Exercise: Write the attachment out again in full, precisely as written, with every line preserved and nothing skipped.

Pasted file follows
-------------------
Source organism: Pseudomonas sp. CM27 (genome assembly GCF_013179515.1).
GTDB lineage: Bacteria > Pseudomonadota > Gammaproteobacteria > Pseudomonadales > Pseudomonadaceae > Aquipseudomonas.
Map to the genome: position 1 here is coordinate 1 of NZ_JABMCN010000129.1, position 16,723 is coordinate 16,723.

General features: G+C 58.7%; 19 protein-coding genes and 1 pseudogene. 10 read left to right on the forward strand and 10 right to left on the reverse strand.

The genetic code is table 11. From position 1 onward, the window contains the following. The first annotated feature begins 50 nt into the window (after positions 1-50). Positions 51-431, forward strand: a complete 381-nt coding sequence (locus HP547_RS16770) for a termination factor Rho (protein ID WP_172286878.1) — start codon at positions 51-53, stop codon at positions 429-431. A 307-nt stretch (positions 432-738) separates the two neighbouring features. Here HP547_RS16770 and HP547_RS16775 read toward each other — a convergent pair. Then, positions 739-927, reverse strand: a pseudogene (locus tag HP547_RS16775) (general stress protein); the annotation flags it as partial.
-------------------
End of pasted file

Source organism: Pseudomonas sp. CM27 (genome assembly GCF_013179515.1).
GTDB lineage: Bacteria > Pseudomonadota > Gammaproteobacteria > Pseudomonadales > Pseudomonadaceae > Aquipseudomonas.
Map to the genome: position 1 here is coordinate 1 of NZ_JABMCN010000129.1, position 16,723 is coordinate 16,723.

General features: G+C 58.7%; 19 protein-coding genes and 1 pseudogene. 10 read left to right on the forward strand and 10 right to left on the reverse strand.

The genetic code is table 11. From position 1 onward, the window contains the following. The first annotated feature begins 50 nt into the window (after positions 1-50). Positions 51-431, forward strand: a complete 381-nt coding sequence (locus HP547_RS16770) for a termination factor Rho (protein ID WP_172286878.1) — start codon at positions 51-53, stop codon at positions 429-431. A 307-nt stretch (positions 432-738) separates the two neighbouring features. Here HP547_RS16770 and HP547_RS16775 read toward each other — a convergent pair. Then, positions 739-927, reverse strand: a pseudogene (locus tag HP547_RS16775) (general stress protein); the annotation flags it as partial.